Ohio Adds Three New Qualifying Conditions for MMJ Use
Ohio medical marijuana dispensaries can look forward to an uptick in business as state regulators have quietly approved three new qualifying medical conditions for an Ohio MedCard.
The additional ailments:
This brings the number of qualifying conditions up to 22. A memo was issued by the medical board confirming the addition of the conditions. And medical marijuana doctors were notified of the change via the agency’s monthly newsletter.
The new conditions were actually given the green light back in February by the Ohio State Medical Board. The three conditions are conceivably covered under the existing “chronic and severe or intractable pain” item. However, having them now explicitly listed is expected to attract more patients with those conditions to apply for an Ohio medical marijuana card.
It’s important to point out that to qualify as “chronic migraines” patients must experience several episodes over the course of a month. Board member Dr. Amol Soin said at the time of approval: “It’s not like someone has a migraine once a year and it self-resolves and would be a candidate. I don’t think that’s the intention here.”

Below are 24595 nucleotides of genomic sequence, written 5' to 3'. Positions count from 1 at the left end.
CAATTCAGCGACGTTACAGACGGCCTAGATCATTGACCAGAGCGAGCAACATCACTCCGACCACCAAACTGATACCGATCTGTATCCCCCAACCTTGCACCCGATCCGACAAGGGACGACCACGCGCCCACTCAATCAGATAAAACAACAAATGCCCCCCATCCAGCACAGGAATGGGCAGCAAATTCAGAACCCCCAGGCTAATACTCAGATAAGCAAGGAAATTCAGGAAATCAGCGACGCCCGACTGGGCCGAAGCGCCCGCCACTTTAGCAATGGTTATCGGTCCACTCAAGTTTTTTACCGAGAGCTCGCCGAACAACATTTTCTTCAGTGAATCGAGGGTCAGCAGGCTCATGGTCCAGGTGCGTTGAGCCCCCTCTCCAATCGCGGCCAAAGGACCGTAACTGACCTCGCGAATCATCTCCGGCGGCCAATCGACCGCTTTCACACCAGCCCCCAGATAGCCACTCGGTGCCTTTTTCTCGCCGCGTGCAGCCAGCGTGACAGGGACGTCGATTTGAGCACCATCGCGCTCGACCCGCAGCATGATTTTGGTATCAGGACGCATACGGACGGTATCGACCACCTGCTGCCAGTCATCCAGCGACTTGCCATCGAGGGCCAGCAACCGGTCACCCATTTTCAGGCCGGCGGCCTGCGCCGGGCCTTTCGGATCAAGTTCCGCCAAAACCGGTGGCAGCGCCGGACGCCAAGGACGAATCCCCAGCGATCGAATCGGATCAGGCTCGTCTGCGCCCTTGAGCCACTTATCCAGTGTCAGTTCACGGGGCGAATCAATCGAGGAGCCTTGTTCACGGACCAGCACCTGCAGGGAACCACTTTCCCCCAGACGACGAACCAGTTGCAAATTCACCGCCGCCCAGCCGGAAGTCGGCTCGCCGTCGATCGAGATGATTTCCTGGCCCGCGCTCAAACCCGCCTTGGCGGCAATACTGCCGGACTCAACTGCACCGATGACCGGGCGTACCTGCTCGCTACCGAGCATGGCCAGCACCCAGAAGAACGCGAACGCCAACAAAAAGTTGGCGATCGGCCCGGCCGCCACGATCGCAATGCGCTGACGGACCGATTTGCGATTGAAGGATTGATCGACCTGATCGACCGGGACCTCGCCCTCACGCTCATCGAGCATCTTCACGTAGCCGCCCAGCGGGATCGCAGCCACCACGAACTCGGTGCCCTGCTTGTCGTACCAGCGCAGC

The medical board accepts submissions for new qualifying conditions and votes on them once a year. Cachexia, aka wasting syndrome was added in 2020. And this year, the board voted on a total of 30 petitions to add new conditions.
In addition to the three new conditions, the board recently advanced three more for consideration in the future including Huntington’s disease, spasticity or persistent muscle spasms, and terminal illness.
Some of the medical conditions that did not make the cut this year include panic disorder with agoraphobia, restless leg syndrome, and autism spectrum disorder. However, lawmakers introduced a bill earlier this year to add autism to the list.
To apply for an Ohio medical marijuana card, patients must first be approved by a state-certified medical marijuana doctor with whom they have a “bona fide” physician-patient relationship that includes ongoing care.
More than 50 Ohio medical marijuana dispensaries are currently licensed to sell a 90-day supply of cannabis-infused products to qualifying patients with an Ohio medical marijuana card. However, smoking marijuana is still illegal for card-holding patients.
Since emergency measures were implemented to fight the Covid-19 pandemic, several dispensaries began offering curbside pickup. Home delivery, however, is still not an option in Ohio. Also, patients are not permitted to grow cannabis at home.